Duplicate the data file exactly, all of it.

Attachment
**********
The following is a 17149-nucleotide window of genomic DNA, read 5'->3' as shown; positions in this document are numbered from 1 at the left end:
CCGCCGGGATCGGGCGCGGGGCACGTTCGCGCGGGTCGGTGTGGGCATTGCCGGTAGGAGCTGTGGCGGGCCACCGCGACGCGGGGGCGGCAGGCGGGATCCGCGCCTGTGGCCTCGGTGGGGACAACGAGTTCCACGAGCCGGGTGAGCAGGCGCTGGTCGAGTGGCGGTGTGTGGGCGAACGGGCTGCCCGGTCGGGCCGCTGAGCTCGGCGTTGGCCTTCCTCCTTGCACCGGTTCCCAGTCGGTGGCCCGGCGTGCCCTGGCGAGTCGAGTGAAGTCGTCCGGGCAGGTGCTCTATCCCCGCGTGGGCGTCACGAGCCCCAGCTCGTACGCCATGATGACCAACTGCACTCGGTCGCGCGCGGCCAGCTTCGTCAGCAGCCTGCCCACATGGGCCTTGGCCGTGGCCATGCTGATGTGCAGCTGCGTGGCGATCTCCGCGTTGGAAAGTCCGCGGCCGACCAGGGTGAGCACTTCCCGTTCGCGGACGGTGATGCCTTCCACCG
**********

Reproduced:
The following is a 17149-nucleotide window of genomic DNA, read 5'->3' as shown; positions in this document are numbered from 1 at the left end:
CCGCCGGGATCGGGCGCGGGGCACGTTCGCGCGGGTCGGTGTGGGCATTGCCGGTAGGAGCTGTGGCGGGCCACCGCGACGCGGGGGCGGCAGGCGGGATCCGCGCCTGTGGCCTCGGTGGGGACAACGAGTTCCACGAGCCGGGTGAGCAGGCGCTGGTCGAGTGGCGGTGTGTGGGCGAACGGGCTGCCCGGTCGGGCCGCTGAGCTCGGCGTTGGCCTTCCTCCTTGCACCGGTTCCCAGTCGGTGGCCCGGCGTGCCCTGGCGAGTCGAGTGAAGTCGTCCGGGCAGGTGCTCTATCCCCGCGTGGGCGTCACGAGCCCCAGCTCGTACGCCATGATGACCAACTGCACTCGGTCGCGCGCGGCCAGCTTCGTCAGCAGCCTGCCCACATGGGCCTTGGCCGTGGCCATGCTGATGTGCAGCTGCGTGGCGATCTCCGCGTTGGAAAGTCCGCGGCCGACCAGGGTGAGCACTTCCCGTTCGCGGACGGTGATGCCTTCCACCG